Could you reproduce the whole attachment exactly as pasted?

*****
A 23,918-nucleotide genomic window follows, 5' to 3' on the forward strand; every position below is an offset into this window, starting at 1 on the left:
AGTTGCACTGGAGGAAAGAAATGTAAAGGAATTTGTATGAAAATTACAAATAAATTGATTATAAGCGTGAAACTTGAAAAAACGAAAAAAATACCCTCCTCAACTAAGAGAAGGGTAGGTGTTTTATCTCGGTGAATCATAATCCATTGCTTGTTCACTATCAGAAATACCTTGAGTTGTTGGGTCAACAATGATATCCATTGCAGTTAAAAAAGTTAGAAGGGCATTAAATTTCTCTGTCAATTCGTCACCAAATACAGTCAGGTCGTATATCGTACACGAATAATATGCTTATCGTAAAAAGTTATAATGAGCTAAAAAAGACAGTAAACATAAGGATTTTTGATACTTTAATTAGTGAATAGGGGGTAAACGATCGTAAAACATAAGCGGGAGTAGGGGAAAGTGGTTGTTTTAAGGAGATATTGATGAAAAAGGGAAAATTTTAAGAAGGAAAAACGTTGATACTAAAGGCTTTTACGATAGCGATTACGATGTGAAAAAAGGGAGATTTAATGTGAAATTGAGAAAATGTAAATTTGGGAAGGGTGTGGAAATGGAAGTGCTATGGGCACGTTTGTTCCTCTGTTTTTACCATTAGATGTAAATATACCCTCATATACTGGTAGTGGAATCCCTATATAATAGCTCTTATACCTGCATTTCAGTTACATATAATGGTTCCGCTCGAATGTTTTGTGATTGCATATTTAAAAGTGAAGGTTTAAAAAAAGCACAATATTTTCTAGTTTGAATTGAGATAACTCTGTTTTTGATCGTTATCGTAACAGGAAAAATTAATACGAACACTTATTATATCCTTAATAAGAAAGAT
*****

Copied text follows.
A 23,918-nucleotide genomic window follows, 5' to 3' on the forward strand; every position below is an offset into this window, starting at 1 on the left:
AGTTGCACTGGAGGAAAGAAATGTAAAGGAATTTGTATGAAAATTACAAATAAATTGATTATAAGCGTGAAACTTGAAAAAACGAAAAAAATACCCTCCTCAACTAAGAGAAGGGTAGGTGTTTTATCTCGGTGAATCATAATCCATTGCTTGTTCACTATCAGAAATACCTTGAGTTGTTGGGTCAACAATGATATCCATTGCAGTTAAAAAAGTTAGAAGGGCATTAAATTTCTCTGTCAATTCGTCACCAAATACAGTCAGGTCGTATATCGTACACGAATAATATGCTTATCGTAAAAAGTTATAATGAGCTAAAAAAGACAGTAAACATAAGGATTTTTGATACTTTAATTAGTGAATAGGGGGTAAACGATCGTAAAACATAAGCGGGAGTAGGGGAAAGTGGTTGTTTTAAGGAGATATTGATGAAAAAGGGAAAATTTTAAGAAGGAAAAACGTTGATACTAAAGGCTTTTACGATAGCGATTACGATGTGAAAAAAGGGAGATTTAATGTGAAATTGAGAAAATGTAAATTTGGGAAGGGTGTGGAAATGGAAGTGCTATGGGCACGTTTGTTCCTCTGTTTTTACCATTAGATGTAAATATACCCTCATATACTGGTAGTGGAATCCCTATATAATAGCTCTTATACCTGCATTTCAGTTACATATAATGGTTCCGCTCGAATGTTTTGTGATTGCATATTTAAAAGTGAAGGTTTAAAAAAAGCACAATATTTTCTAGTTTGAATTGAGATAACTCTGTTTTTGATCGTTATCGTAACAGGAAAAATTAATACGAACACTTATTATATCCTTAATAAGAAAGAT